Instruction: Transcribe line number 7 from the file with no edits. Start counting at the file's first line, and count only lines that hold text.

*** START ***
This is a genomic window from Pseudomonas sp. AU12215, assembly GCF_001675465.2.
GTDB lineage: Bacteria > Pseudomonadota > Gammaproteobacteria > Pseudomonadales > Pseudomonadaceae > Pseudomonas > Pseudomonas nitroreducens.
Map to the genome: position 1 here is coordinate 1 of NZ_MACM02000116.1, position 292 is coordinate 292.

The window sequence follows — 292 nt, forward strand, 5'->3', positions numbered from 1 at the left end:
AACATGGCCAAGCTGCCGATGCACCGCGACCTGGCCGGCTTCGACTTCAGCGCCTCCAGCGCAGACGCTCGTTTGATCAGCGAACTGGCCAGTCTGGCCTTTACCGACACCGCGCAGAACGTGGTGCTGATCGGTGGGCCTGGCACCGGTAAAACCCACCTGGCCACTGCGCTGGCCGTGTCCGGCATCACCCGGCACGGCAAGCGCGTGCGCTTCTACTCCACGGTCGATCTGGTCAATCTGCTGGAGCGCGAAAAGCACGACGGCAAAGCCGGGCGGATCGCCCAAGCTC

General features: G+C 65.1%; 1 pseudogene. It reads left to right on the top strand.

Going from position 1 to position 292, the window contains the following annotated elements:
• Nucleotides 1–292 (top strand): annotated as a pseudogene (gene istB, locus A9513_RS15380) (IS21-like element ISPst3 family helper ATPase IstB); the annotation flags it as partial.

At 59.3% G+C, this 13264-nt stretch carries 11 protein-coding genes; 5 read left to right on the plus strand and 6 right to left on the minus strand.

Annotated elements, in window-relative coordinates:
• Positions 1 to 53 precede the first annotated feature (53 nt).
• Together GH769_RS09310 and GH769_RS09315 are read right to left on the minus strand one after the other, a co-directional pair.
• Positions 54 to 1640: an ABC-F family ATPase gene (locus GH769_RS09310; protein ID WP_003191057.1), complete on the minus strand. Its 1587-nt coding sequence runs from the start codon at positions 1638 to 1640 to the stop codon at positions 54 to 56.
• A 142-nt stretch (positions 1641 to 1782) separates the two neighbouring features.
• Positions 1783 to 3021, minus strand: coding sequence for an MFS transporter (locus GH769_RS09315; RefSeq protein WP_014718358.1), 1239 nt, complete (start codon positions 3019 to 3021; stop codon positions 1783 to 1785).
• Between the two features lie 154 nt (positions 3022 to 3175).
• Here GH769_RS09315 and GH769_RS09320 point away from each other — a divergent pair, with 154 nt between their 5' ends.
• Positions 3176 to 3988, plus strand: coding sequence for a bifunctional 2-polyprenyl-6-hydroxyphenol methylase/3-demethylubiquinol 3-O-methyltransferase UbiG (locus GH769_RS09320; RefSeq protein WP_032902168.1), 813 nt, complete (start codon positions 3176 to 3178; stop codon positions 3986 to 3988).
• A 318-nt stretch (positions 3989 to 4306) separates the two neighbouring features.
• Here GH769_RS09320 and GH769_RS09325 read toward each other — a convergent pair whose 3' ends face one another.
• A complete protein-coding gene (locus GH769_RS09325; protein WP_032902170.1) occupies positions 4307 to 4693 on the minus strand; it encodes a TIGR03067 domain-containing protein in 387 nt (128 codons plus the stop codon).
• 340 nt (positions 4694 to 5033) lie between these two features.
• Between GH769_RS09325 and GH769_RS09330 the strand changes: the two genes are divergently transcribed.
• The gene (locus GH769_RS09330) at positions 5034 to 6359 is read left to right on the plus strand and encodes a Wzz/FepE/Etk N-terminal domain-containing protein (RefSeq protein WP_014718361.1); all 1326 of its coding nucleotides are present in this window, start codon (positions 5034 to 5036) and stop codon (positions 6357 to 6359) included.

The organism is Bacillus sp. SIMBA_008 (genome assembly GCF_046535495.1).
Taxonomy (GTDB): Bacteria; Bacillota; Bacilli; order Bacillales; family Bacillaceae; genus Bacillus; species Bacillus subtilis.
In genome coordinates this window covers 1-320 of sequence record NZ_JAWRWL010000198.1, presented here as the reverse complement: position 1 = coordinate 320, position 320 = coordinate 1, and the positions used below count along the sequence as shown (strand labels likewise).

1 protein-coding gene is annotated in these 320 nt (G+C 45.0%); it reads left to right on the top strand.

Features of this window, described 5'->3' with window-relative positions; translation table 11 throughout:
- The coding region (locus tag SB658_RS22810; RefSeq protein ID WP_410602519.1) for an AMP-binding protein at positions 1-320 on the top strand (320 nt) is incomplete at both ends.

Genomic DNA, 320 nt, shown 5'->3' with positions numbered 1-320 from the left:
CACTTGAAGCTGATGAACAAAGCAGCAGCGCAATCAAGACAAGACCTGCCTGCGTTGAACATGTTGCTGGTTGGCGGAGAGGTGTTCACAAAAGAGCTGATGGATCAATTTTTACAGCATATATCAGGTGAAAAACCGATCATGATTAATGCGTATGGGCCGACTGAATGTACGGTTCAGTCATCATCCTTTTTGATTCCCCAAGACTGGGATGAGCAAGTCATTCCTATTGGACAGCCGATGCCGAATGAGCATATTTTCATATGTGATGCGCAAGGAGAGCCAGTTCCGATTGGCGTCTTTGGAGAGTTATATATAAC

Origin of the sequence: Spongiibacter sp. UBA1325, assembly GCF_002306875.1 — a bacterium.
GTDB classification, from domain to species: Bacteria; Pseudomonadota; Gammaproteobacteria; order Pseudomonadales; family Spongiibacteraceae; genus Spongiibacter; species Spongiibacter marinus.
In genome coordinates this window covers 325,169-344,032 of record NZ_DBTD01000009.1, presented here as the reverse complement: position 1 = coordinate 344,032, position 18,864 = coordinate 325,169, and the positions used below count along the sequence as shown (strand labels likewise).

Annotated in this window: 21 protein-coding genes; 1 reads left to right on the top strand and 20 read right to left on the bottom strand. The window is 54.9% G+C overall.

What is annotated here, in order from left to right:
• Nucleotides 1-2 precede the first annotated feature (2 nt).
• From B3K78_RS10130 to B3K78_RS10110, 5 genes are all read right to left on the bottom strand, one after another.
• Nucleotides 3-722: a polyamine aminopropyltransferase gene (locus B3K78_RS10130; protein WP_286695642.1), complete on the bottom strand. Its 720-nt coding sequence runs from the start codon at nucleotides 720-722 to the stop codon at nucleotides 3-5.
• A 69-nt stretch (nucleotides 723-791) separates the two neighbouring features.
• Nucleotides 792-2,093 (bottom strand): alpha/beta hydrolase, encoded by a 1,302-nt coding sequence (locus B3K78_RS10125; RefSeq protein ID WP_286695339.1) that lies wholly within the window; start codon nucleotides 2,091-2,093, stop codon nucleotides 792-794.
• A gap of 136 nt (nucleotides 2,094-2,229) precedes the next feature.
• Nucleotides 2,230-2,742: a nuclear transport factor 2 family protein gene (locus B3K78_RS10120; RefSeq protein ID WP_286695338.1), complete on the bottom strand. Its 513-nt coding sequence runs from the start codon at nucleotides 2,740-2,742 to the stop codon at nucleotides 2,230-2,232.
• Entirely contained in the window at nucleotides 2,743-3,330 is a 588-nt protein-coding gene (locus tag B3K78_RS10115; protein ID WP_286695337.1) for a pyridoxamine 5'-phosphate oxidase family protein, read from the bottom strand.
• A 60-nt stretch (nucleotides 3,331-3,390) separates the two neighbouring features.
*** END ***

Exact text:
Going from position 1 to position 292, the window contains the following annotated elements: